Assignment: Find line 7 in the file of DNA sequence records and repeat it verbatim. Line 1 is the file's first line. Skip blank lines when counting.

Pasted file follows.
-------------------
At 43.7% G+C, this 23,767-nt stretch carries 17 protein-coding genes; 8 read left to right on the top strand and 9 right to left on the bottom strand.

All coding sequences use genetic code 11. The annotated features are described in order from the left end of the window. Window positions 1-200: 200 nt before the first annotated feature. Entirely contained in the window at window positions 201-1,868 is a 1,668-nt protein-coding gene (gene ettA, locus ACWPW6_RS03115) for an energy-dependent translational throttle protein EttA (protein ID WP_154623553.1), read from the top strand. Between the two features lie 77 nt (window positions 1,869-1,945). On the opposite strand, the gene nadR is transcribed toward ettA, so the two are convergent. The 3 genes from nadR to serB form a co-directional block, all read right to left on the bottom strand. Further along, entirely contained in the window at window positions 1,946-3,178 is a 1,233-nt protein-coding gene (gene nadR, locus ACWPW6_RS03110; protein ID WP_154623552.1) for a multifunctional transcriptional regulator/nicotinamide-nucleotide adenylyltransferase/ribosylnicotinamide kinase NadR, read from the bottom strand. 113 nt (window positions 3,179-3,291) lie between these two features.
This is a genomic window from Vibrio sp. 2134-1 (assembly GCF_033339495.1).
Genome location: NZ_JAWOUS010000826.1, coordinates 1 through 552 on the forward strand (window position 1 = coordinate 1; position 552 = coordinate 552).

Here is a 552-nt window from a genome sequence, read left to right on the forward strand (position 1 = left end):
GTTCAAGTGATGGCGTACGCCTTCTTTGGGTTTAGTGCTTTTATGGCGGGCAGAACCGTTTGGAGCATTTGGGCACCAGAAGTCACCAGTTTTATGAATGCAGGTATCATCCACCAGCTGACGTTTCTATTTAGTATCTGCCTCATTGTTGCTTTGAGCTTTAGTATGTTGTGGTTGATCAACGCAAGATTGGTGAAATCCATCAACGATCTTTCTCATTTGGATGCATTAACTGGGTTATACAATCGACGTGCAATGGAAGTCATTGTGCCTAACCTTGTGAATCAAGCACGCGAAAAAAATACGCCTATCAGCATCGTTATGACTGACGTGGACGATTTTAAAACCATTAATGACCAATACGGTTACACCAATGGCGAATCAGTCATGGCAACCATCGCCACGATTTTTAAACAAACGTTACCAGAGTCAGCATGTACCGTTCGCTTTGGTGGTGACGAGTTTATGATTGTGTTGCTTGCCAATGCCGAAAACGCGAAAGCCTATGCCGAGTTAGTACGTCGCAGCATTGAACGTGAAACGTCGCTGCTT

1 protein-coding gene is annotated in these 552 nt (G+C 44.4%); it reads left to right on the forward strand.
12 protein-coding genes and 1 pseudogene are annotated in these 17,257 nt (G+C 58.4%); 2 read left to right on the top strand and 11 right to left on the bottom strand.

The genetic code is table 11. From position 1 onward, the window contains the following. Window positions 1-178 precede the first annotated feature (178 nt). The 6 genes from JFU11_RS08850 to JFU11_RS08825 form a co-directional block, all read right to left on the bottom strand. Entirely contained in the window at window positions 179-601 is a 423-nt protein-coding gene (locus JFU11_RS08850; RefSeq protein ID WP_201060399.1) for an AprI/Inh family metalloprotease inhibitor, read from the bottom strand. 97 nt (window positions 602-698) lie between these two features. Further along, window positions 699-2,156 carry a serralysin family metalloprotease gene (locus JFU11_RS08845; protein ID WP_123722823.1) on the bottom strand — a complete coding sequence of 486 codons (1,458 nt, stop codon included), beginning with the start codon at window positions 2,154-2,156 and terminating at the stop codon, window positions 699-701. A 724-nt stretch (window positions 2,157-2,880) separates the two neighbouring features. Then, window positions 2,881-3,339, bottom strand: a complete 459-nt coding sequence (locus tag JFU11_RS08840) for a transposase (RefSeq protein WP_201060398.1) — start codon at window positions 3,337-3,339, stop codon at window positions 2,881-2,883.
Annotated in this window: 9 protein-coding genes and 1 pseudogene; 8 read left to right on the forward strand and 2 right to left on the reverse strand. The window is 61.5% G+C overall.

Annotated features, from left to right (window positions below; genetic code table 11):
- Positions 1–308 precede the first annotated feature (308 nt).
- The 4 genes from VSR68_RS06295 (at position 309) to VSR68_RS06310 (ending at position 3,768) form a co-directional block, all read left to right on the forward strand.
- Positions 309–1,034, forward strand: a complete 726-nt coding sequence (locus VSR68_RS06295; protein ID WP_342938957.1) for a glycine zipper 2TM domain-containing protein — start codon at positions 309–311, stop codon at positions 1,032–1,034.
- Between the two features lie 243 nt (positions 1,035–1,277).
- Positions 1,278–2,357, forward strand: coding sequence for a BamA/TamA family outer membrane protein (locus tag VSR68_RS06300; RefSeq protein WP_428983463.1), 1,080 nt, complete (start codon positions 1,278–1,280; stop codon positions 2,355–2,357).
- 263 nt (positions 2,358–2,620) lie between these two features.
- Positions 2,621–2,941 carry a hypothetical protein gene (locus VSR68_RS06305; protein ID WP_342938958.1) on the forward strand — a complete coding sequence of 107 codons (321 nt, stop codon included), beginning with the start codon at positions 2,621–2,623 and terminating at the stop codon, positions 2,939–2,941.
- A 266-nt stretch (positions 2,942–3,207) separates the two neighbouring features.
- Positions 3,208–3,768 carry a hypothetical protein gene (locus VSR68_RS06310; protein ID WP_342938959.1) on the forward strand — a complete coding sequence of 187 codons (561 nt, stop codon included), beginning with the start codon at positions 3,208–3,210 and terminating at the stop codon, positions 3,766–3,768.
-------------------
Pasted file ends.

1 protein-coding gene is annotated in these 552 nt (G+C 44.4%); it reads left to right on the forward strand.